Consequences to Overpricing Your Home

January 28, 2014 Updated: January 28, 2014

As some of you sellers prepare to put your home on the market for the busy spring market, one of the most important decisions you will make is deciding on the asking price. 

Should you choose to “push the market,” your home may sit for months and the selling process may ultimately end up costing you more than you anticipate. Be aware of these pitfalls when it comes to overpricing your home. 

Time on the Market

Overpriced homes sit on the market and eventually become ‘stale listings.’ 

Buyers tend to approach these listings with an acute awareness and a plethora of questions: “Why has it been on the market so long? Is there something wrong with the listing? Is there something I don’t know?” 

Potential negatives start to loom in their minds. These questions often lead to buyers walking away from the property or submitting a lowball offers. 

Neither benefits you as the seller. 

‘Price High, Reduce Later’

Be careful of taking the “we can always reduce the price if it doesn’t sell” approach. 

When your apartment goes on the market, the greatest potential for buyer traffic is in the first 30–45 days. By pricing high with the intention of dropping the price later, you risk bypassing your best candidates for buyers. 

If you reach a point where you must drop the price, reduce it once and make it count. Multiple price drops often lead to lower offers.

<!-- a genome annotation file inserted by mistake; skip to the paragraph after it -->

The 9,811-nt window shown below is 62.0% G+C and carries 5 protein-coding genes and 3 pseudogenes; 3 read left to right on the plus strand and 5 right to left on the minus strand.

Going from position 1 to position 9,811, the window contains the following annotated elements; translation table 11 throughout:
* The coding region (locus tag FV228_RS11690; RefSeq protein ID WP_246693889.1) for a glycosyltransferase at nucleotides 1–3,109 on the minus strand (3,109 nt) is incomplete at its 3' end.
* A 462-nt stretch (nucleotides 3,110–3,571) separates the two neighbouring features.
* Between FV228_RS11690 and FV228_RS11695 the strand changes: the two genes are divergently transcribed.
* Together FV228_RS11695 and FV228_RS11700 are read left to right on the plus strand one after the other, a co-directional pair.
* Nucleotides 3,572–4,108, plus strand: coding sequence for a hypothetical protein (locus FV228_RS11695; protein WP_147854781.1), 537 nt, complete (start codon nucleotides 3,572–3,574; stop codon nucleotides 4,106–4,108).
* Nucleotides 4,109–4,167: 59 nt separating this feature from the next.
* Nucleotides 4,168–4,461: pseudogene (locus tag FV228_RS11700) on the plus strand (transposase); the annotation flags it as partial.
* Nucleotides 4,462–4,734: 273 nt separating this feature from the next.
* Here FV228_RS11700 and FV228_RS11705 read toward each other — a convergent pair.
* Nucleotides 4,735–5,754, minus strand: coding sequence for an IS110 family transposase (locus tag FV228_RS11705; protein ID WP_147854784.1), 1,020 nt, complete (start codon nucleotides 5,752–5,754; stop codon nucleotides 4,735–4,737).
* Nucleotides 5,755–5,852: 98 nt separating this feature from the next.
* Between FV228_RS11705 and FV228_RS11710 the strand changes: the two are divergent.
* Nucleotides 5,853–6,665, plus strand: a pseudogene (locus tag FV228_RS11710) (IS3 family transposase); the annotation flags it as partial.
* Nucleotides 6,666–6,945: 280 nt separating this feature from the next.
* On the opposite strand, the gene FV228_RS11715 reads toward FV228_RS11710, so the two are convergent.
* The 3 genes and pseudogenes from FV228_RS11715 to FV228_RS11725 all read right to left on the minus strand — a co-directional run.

Lower Proceeds

Unfortunately, when a home starts its listing life overpriced, it almost always sells for less than market value. 

With few buyers to choose from, zero leverage because of time on the market, too high an asking price, and carrying costs to maintain the property; most sellers find themselves getting the least from their investment rather than the most. 

Lender Trouble

If your buyer places an offer with a financing contingency (and most do), your home will have to appraise for the value of the purchase price. 

Should you list too high and the appraisal comes in too low, you might find yourself renegotiating the price or losing that particular buyer. 

You (or your real estate agent) should do a thorough comparative market analysis to decide on pricing as it compares to similar properties that have recently sold. 

Remember that today’s lenders are more cautious than not and will base their loans on accurate appraisals and comparable properties. 

Helping Your Competition

Why make your neighbor’s apartment look like a better deal than yours? 

An overpriced home can actually help sell your market-priced competitors. Scan the inventory before listing your home. 

If you are pricing higher than what is available down the block, make sure there are aspects of your apartment that justify the increase. 

But the market ultimately dictates the value of your home. 

Work with an experienced real estate agent to assess what that value is or if you are selling on your own, be sure to do your research. 

Making the choice to overprice your listing can prove to be a timely and costly risk. 

Brad Malow is the founder of BuyingNYC.com and an agent with Rutenberg Realty. He has been helping buyers and sellers navigate NYC’s complex real estate market for over 10 years. Visit the BuyingNYC Blog for more advice or contact Brad at bmalow@crrnyc.com. 

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